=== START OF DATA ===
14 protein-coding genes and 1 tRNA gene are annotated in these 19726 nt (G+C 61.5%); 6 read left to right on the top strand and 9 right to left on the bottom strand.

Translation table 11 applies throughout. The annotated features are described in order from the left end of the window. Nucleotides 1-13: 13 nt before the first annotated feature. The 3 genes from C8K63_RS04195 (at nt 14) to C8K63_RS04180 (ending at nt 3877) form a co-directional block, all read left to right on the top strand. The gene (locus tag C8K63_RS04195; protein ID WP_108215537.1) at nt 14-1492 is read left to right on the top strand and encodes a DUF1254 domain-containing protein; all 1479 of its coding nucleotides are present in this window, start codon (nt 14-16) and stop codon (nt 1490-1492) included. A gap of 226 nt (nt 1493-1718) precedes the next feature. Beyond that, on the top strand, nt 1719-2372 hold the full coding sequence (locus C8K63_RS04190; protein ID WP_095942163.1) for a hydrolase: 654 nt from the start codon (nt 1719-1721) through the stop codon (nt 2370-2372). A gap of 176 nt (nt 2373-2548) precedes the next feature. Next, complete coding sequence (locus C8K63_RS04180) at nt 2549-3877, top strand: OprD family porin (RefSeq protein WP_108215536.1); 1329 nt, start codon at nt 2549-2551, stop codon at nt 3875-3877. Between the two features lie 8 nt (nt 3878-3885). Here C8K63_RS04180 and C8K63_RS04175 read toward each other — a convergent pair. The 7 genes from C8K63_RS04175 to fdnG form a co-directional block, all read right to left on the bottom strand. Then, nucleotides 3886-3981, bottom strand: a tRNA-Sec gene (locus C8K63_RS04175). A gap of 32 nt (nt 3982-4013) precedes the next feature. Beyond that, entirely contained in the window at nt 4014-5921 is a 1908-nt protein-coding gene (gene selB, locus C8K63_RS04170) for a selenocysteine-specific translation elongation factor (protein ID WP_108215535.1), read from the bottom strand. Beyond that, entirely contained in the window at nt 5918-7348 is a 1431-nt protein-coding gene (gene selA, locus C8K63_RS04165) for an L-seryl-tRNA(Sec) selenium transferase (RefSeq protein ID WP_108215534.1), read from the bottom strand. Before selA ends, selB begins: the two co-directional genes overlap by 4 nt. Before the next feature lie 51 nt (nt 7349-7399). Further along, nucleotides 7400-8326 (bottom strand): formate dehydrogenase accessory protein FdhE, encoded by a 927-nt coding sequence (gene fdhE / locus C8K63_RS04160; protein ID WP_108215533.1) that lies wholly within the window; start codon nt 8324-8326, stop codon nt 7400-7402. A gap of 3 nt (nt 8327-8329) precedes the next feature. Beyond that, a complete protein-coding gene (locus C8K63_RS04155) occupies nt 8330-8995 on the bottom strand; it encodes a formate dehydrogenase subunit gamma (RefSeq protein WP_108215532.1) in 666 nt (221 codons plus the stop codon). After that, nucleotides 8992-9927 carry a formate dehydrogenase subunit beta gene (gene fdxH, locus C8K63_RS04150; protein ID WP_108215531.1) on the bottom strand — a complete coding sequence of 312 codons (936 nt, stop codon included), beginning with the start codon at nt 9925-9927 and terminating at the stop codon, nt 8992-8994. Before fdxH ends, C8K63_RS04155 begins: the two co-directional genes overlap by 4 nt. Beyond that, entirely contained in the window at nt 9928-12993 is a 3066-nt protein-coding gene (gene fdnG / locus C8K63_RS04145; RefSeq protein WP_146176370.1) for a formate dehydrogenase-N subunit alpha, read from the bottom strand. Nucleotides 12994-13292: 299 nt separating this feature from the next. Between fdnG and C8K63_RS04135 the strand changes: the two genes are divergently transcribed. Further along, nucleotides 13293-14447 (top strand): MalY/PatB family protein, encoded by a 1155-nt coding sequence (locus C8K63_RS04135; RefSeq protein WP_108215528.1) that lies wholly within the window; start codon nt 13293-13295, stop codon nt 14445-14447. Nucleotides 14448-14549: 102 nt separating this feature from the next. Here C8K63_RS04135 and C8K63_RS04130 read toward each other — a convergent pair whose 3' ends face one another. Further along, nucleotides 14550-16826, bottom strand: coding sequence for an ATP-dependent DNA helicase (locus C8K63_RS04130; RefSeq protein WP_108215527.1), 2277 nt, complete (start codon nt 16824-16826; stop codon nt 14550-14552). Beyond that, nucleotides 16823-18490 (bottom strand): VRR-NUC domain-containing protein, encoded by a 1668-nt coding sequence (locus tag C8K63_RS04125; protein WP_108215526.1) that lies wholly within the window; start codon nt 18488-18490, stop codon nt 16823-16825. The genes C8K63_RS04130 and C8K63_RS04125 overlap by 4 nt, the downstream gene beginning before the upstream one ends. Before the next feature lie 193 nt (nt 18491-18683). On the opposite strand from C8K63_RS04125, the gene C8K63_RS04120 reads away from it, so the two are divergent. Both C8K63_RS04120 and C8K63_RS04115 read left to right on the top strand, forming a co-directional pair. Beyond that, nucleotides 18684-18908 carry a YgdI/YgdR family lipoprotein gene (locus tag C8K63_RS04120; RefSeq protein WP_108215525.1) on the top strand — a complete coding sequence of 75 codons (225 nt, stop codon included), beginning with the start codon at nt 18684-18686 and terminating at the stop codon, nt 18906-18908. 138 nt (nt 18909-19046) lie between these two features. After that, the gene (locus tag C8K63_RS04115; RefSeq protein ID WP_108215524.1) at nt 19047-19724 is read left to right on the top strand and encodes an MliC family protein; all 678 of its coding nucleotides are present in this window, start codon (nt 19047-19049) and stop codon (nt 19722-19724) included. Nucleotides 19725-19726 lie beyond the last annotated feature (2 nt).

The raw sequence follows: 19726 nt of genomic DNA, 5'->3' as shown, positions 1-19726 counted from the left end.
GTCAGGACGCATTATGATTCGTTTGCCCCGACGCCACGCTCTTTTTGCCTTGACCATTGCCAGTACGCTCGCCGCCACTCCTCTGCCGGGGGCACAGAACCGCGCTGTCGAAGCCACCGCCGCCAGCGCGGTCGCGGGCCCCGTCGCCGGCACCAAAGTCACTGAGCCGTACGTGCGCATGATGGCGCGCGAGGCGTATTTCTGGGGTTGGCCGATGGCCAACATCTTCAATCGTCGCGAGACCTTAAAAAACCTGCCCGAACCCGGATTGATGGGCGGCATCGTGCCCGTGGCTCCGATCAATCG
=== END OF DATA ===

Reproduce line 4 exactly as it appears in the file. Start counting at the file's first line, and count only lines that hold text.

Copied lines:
GTCAGGACGCATTATGATTCGTTTGCCCCGACGCCACGCTCTTTTTGCCTTGACCATTGCCAGTACGCTCGCCGCCACTCCTCTGCCGGGGGCACAGAACCGCGCTGTCGAAGCCACCGCCGCCAGCGCGGTCGCGGGCCCCGTCGCCGGCACCAAAGTCACTGAGCCGTACGTGCGCATGATGGCGCGCGAGGCGTATTTCTGGGGTTGGCCGATGGCCAACATCTTCAATCGTCGCGAGACCTTAAAAAACCTGCCCGAACCCGGATTGATGGGCGGCATCGTGCCCGTGGCTCCGATCAATCG